“I should say that this panel was advertised at the outset as a totally independent panel. But three members were put there by the SEC. The others were put there by the POB. Early on, people said to the SEC, ‘Why don’t you do this project?’ They said, ‘No. We want an independent body.’ But they tried very hard – I don’t want to go into it – to influence the outcome of everything that we did. Ultimately, they were not successful in that. But because members became concerned about the SEC having a pipeline into the process, I had to visit the SEC from time to time. And I remember the chief accountant asked me, ‘Well, how’s it going?’ I said, ‘You tell me.’”
In addition to the Independence Standards Board, SEC Chairman Arthur Levitt had another arrow in his quiver in dealing with non-audit services. In 1998, he requested that the Public Oversight Board appoint a panel of eight members to examine the current audit model. The Panel on Audit Effectiveness (O’Malley Panel) included former SEC Commissioners as well as prominent business people and academics.(39)
The Panel was charged with the responsibility to review and evaluate how independent audits are performed and to assess whether “recent trends” in audit practices served the public interest. As part of its review of over 125 audits of public companies, the Panel sought to assess the potential for impaired independence resulting from providing non-audit services. Consistent with prior studies, the Panel identified no instances in which providing non-audit services had a negative effect on audit effectiveness. Nonetheless, the Panel members could not agree on recommending a ban on auditors’ providing non-audit services to audit clients. Instead, the views of both those supportive of an exclusionary rule and those opposing such a ban were presented in the Panel’s report.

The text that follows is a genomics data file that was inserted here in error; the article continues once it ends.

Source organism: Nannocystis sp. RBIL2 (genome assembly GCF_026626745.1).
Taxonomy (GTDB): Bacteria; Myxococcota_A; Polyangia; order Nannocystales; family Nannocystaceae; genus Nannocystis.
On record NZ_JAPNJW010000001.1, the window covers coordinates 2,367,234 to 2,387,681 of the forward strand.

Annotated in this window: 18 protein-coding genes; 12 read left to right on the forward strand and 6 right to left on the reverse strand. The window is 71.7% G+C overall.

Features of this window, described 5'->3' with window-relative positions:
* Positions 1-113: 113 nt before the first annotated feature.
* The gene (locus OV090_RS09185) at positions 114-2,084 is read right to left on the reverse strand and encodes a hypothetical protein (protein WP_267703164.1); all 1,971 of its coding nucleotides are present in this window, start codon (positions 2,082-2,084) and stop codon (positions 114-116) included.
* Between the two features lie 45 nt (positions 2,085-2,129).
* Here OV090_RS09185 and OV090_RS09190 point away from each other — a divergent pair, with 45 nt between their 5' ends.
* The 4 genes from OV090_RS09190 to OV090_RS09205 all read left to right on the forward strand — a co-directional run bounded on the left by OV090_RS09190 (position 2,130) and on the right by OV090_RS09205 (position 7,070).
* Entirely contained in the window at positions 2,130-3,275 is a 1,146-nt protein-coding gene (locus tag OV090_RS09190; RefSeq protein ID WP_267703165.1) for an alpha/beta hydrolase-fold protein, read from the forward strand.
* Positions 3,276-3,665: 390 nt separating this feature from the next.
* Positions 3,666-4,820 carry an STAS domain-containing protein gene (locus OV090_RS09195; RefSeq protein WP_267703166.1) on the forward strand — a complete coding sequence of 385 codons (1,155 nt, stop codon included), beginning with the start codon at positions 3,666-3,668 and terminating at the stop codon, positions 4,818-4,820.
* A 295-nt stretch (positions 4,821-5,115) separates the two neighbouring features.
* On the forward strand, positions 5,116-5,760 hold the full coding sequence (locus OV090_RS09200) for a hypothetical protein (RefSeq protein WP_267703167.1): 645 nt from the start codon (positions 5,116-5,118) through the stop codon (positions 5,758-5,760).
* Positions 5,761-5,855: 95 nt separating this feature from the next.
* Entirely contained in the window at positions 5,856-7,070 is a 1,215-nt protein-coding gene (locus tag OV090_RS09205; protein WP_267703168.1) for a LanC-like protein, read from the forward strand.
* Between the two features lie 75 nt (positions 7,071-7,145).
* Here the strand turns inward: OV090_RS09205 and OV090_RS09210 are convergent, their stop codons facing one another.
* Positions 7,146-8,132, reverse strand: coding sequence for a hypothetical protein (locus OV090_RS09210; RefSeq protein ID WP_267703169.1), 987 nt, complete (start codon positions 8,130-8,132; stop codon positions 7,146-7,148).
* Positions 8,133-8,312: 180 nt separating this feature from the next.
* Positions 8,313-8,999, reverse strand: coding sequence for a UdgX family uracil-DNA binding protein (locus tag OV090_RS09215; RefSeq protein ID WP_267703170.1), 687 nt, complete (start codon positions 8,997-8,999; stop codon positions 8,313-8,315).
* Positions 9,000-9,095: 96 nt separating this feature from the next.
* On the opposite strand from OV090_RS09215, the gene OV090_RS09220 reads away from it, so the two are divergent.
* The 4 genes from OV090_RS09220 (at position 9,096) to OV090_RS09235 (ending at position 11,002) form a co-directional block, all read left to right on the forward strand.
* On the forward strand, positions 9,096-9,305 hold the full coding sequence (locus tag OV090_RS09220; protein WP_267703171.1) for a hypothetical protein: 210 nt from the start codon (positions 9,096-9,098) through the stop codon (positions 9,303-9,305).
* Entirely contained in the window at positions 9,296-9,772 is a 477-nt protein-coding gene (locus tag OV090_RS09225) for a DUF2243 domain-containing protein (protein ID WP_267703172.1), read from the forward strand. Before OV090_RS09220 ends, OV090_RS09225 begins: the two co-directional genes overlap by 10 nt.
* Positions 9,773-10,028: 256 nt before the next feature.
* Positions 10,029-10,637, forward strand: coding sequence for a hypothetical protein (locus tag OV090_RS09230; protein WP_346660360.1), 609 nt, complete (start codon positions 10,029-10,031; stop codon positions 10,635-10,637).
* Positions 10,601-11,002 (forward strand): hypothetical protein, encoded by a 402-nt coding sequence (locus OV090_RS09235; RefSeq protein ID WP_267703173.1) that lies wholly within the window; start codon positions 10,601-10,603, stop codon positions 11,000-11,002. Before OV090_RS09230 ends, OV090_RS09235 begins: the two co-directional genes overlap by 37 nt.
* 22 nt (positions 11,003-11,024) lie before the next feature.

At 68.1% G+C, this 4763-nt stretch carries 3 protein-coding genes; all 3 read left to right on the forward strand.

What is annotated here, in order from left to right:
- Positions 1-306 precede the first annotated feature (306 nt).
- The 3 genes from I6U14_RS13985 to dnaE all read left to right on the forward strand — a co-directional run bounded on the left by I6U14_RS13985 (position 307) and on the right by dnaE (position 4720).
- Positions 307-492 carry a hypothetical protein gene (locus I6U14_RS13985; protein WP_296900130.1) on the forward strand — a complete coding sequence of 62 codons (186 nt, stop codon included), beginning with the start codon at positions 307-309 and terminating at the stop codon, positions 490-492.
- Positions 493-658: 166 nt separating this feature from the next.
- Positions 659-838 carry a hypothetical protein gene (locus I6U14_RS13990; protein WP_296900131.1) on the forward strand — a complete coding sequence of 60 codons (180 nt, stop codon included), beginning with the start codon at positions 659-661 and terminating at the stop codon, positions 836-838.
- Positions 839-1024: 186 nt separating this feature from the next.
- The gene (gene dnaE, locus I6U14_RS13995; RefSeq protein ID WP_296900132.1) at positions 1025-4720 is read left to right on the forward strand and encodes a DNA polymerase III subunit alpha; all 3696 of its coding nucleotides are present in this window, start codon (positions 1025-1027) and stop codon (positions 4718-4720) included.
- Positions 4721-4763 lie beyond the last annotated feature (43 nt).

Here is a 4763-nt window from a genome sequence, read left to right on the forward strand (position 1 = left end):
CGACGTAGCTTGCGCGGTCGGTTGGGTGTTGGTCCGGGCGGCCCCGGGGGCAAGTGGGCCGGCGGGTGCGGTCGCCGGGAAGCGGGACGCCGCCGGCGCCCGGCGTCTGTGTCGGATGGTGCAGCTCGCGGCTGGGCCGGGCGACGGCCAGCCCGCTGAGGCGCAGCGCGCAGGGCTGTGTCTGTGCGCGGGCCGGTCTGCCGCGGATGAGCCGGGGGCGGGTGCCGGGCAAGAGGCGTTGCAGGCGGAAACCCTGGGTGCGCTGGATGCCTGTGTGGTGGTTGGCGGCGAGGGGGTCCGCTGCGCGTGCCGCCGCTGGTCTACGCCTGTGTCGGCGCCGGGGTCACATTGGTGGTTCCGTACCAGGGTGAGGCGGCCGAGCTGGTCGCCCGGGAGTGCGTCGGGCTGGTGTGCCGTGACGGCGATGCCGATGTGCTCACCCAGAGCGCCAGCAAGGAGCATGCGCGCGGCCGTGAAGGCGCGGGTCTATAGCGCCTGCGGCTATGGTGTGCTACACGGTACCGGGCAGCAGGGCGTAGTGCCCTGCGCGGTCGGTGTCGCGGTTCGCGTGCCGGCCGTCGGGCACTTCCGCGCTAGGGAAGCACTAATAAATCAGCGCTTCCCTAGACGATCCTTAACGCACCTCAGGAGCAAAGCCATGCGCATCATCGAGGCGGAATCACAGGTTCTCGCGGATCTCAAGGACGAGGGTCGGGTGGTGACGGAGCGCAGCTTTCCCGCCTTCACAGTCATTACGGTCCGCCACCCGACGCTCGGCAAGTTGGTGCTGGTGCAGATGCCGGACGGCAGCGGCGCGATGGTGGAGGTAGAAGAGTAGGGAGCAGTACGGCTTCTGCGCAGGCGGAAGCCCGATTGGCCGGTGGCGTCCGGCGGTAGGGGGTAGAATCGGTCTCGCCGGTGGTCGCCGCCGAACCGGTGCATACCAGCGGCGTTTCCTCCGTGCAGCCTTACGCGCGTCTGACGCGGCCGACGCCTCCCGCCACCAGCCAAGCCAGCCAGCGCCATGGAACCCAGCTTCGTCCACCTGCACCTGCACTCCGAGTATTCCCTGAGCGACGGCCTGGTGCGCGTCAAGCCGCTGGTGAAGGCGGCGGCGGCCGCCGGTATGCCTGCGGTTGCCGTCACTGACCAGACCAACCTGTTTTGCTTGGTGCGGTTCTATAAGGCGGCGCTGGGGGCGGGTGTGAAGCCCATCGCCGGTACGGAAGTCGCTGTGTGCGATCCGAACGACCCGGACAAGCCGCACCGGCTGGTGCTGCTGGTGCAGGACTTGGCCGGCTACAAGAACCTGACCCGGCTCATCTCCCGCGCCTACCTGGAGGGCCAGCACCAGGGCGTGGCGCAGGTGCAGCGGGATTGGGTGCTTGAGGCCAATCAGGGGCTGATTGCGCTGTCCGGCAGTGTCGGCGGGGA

The issue of the appearance of independence impairment eventually took its toll on auditors providing such services. Most major firms split off or sold consulting divisions, and audit committees became reluctant to express public approval of their auditors providing consulting services. (40)
Ultimately, Levitt’s goal was statutorily enshrined in Section 201 of the Sarbanes-Oxley Act of 2002, which prohibited nine specific non-audit services and allowed others only if the audit committee approved the services in advance.
(40) By 2012, some firms had begun rebuilding consulting practices for advisory services offered to non-audit clients. See August 2012 “Advisory Services Rise Again at Large Audit Firms,” The CPA Journal.
(Courtesy of George P. Fritz)
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